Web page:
Ice Age mammoth found on Devon construction site

What big teeth you have....

What big teeth you have….

The megafauna found in a pit of bones under a housing development site near Plymouth is believed to date back around 30,000-60,000 years ago in the Middle Devensian period – the Ice Age.

Sherford is a new 5,500-home community under development by Taylor Wimpey and Vistry Partnerships. They instigated archaeological work at the start of construction in 2015 and have remained committed to funding an ongoing programme of archaeological investigation ever since. Excavation during infrastructure work led to the discovery of these animal remains, in an area near old lime kilns and Sherford Quarry. 

Over recent months, the archaeological team has conducted a detailed scientific sampling exercise to obtain as much information about the findings as possible.

It is hoped that the Sherford discoveries will provide insight into early Britain. Understanding the range of mammals present, particularly herbivores and their food sources, provides an insight into the plants that may have existed in the local environment, for which little evidence survives today. 

The work has been led by an expert team that includes Orion Heritage and Exeter-based AC Archaeology.

The animal bones and environmental samples have been recorded and removed from the ground and are now undergoing academic analysis and conservation. It is expected that the full archive of remains will go to The Box – Plymouth’s new museum – just a few miles from where they were uncovered.

 The Sherford Consortium will preserve the area where the remains have been found. The underground space will be conserved, and no construction will take place on top of it.

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Lead archaeologist Rob Bourn, managing director of Orion Heritage, said: “This is a major discovery of national significance – a once in a lifetime experience for those involved. Construction happening at Sherford is the sole reason these findings have been discovered and it is remarkable that they have laid undisturbed until now. To find such an array of artefacts untouched for so long is a rare and special occurrence. Equally rare is the presence of complete or semi-complete individual animals. We look forward to reaching the stage where the discoveries can be shared and displayed, so that everyone can find out more about our distant past.”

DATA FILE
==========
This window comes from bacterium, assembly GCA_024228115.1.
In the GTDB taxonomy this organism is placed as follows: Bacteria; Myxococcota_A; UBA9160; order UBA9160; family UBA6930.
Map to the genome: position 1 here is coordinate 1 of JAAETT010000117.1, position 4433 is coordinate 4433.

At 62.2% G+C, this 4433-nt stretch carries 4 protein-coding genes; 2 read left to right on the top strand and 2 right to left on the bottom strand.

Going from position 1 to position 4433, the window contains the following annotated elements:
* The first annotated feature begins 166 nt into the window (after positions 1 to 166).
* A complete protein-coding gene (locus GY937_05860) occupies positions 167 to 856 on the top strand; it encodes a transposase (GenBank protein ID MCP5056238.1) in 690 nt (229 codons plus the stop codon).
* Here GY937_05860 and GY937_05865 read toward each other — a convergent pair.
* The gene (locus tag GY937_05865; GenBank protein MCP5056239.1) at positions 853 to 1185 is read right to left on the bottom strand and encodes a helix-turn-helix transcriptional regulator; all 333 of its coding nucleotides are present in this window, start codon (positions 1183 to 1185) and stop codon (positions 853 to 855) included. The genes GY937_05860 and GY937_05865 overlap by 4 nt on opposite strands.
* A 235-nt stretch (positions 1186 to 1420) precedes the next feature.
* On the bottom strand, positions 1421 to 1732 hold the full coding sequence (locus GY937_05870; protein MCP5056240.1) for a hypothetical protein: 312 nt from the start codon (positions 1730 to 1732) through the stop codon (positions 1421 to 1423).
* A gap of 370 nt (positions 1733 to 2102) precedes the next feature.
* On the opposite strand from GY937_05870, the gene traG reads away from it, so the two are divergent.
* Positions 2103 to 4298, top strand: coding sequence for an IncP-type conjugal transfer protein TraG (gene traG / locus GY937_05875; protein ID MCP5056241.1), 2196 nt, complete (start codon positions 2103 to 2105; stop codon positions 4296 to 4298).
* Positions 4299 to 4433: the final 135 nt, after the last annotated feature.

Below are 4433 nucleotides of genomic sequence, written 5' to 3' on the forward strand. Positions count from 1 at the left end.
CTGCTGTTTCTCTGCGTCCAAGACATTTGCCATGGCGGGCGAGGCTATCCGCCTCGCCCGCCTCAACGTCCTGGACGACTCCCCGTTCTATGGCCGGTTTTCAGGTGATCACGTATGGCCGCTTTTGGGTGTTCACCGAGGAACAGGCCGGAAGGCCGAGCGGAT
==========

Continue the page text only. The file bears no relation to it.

Historic England chief executive Duncan Wilson said: “This discovery is exceptional. To have found partial remains of such a range of species here in Devon gives us a brilliant insight into the animals which roamed around Ice Age Britain thousands of years ago, as well as a better understanding of the environment and climate at the time. We are delighted that this important part of our history will be preserved for future generations.”

The detailed samples taken from the site have so far uncovered:

  • Partial remains of a woolly mammoth, including a tusk, molar tooth and other bones
  • Partial remains of a woolly rhinoceros, including an incomplete skull and lower jaw
  • A virtually complete wolf skeleton 
  • Partial remains of hyena, horse, reindeer, mountain hare and red fox
  • Bones of various small mammals such as bats and shrews.  It is anticipated that further bones of small mammals will be identified during post-excavation laboratory analysis.

Whether all of the creatures uncovered at Sherford coexisted in a similar time period, or existed at different points over a much longer time span is uncertain. One theory is that some of the creatures fell into a pit and were unable to escape, and carnivorous scavengers followed and met a similar fate – or the animals died elsewhere and the bones washed into the area over a period of time. 

The archaeological excavation of the Ice Age animal remains has just been completed, but work continues offsite, where the bones are now being cleaned, conserved and studied. A

Rob Bourn concluded: “A discovery like this would not have happened without the new town being created at Sherford; the work to professionally recover, document and analyse the findings would not have been possible without the developers’ full cooperation and proactive approach to archaeology.”

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